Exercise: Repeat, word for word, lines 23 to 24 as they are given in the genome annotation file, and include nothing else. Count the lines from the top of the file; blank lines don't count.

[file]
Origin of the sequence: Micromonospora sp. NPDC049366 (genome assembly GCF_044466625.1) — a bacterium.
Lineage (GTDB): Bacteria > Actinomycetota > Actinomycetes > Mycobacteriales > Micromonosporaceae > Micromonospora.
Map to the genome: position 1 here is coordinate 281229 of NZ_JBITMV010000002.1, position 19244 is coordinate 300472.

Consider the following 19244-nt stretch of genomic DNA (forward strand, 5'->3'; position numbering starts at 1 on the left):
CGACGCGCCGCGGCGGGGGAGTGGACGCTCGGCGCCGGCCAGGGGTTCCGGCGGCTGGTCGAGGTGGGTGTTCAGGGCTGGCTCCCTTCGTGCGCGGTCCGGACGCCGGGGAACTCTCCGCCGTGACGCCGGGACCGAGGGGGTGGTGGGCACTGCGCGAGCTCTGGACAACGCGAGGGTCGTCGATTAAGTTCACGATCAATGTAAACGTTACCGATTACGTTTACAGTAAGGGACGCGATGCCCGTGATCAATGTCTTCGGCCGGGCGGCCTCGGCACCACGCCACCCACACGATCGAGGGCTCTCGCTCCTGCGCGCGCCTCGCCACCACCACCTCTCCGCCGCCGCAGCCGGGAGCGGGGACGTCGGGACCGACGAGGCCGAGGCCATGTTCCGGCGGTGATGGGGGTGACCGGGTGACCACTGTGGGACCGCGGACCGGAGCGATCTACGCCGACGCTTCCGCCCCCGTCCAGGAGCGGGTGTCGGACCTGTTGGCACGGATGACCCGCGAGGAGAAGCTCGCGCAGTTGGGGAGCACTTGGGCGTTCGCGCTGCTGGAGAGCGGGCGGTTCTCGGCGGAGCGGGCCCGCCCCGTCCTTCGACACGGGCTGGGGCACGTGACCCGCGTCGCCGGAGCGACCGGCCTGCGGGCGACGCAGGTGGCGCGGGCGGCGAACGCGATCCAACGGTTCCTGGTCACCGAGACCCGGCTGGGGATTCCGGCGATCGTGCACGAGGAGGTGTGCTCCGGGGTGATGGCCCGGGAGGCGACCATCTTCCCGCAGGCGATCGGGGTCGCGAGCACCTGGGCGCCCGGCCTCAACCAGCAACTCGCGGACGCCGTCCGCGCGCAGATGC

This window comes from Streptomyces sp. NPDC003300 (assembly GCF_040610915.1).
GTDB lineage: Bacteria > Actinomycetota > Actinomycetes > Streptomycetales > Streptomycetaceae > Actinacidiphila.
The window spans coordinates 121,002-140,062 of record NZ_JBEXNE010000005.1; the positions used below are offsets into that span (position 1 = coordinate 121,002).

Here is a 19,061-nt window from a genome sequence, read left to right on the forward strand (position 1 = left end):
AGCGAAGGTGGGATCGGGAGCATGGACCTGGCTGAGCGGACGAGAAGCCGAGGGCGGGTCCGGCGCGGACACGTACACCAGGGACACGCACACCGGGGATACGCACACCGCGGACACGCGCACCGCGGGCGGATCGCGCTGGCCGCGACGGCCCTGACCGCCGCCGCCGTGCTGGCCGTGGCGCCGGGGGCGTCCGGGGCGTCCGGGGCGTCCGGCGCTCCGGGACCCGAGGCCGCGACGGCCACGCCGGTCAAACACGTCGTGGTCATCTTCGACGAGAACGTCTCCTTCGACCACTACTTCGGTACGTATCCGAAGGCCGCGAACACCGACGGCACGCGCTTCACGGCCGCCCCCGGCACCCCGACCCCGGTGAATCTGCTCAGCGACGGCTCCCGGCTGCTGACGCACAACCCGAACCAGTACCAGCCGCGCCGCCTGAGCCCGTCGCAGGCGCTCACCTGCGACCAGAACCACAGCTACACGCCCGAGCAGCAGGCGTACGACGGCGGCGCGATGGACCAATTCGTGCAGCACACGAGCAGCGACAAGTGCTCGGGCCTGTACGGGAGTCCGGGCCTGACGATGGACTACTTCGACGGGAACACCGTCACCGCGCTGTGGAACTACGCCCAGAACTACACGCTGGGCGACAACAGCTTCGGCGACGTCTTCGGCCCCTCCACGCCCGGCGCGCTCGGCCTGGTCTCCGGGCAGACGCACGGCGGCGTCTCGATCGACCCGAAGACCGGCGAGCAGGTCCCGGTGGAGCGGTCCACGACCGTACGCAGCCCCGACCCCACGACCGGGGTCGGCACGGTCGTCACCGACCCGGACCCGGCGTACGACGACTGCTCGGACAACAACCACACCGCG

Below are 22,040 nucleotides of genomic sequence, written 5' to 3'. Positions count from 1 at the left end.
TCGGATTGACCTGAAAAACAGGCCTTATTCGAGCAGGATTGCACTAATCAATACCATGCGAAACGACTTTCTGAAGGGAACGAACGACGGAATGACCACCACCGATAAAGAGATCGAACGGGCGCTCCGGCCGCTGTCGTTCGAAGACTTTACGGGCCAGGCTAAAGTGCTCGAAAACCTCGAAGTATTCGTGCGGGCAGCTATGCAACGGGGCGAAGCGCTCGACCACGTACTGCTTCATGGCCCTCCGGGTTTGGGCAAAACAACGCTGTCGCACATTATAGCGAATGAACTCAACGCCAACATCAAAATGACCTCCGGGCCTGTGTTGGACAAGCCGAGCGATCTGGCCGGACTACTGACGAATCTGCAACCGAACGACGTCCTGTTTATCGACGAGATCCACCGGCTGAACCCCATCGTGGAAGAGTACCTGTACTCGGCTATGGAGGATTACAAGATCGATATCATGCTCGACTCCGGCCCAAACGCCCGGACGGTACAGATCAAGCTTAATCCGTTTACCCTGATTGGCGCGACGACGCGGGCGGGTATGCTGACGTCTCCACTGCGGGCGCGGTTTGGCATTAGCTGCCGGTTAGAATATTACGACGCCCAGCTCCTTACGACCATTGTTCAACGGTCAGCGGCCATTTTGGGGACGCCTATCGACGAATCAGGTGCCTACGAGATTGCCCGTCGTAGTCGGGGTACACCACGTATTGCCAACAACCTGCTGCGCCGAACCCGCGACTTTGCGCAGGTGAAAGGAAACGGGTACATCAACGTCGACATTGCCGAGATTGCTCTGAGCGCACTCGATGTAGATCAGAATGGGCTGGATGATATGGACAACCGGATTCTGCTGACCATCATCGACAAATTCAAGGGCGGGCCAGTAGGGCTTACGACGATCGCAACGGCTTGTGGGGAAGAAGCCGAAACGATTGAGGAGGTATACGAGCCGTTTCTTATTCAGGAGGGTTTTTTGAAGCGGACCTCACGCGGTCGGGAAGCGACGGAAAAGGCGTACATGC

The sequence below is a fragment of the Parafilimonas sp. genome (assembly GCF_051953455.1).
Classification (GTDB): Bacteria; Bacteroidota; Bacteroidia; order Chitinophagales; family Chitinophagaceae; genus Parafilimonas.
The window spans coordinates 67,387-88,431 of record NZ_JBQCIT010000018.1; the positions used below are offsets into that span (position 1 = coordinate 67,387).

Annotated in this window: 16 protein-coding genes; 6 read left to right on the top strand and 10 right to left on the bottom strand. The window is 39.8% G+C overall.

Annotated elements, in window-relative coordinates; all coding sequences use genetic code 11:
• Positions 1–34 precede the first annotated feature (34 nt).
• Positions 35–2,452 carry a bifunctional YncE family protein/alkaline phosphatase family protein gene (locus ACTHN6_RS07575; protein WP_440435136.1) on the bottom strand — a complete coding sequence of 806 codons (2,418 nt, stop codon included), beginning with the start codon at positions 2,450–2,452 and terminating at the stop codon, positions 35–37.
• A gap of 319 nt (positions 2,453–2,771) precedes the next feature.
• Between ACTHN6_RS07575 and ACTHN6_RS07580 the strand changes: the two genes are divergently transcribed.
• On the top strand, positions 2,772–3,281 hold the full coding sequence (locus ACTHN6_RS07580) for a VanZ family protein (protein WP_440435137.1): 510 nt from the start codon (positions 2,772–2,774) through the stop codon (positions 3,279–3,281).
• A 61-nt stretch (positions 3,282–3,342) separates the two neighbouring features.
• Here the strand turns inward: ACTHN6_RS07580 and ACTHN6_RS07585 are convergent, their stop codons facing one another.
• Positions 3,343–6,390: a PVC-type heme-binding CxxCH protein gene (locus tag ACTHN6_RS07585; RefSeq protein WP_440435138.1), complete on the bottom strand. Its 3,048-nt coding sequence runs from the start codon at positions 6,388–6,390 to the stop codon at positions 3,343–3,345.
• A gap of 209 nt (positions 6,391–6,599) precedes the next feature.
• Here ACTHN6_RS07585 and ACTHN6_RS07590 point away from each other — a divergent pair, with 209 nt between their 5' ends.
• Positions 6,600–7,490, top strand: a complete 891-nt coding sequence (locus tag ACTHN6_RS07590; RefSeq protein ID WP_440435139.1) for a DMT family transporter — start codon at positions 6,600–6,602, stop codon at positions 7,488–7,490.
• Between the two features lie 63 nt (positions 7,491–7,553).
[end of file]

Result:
• A 61-nt stretch (positions 3,282–3,342) separates the two neighbouring features.
• Here the strand turns inward: ACTHN6_RS07580 and ACTHN6_RS07585 are convergent, their stop codons facing one another.